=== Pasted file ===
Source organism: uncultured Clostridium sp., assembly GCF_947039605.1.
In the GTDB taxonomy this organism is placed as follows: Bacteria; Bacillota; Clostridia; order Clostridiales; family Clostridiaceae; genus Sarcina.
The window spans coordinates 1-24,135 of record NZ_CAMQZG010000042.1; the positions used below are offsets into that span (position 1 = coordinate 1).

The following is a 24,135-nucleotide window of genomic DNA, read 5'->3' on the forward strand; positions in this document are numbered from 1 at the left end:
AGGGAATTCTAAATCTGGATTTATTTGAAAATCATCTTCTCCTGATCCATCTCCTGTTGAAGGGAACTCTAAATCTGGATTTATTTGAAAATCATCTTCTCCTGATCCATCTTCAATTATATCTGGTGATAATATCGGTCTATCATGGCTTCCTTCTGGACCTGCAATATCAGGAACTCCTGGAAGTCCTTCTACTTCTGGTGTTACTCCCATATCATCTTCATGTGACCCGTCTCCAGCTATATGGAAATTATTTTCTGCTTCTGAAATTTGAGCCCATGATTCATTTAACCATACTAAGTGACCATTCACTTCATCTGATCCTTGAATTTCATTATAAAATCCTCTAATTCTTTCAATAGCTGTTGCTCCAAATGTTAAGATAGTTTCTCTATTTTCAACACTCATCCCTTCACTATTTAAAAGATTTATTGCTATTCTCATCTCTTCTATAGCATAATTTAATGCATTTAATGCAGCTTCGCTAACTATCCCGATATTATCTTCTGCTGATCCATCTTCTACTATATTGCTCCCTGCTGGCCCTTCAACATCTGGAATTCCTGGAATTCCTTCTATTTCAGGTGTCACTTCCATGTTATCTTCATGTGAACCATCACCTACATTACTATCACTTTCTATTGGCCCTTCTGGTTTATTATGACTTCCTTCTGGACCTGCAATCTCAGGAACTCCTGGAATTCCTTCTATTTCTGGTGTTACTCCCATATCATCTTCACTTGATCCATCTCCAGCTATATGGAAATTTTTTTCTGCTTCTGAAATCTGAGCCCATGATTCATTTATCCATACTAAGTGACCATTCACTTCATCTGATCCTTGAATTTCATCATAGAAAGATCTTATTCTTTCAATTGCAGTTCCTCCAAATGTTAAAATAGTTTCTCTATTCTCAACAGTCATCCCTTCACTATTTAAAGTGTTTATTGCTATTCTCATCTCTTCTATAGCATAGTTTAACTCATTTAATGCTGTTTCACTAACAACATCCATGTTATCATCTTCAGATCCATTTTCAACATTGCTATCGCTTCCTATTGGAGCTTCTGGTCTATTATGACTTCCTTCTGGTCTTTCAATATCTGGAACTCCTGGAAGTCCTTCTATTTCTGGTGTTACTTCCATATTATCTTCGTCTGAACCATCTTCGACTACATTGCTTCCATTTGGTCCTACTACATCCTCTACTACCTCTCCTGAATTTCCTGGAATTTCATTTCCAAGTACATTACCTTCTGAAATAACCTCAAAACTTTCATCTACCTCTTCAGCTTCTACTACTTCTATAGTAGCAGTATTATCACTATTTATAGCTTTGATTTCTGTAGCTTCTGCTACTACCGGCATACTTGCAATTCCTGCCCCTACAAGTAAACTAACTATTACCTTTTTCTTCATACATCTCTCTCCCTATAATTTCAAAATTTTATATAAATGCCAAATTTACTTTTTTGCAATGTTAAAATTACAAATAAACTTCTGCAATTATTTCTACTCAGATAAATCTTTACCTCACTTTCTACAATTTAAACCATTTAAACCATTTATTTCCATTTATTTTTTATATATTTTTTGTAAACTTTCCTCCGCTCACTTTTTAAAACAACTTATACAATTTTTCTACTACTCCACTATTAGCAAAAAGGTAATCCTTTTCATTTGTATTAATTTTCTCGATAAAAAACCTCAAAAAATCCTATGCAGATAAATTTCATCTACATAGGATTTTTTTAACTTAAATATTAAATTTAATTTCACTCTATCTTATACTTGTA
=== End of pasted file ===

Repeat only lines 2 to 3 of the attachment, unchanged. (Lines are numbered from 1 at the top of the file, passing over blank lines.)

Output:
In the GTDB taxonomy this organism is placed as follows: Bacteria; Bacillota; Clostridia; order Clostridiales; family Clostridiaceae; genus Sarcina.
The window spans coordinates 1-24,135 of record NZ_CAMQZG010000042.1; the positions used below are offsets into that span (position 1 = coordinate 1).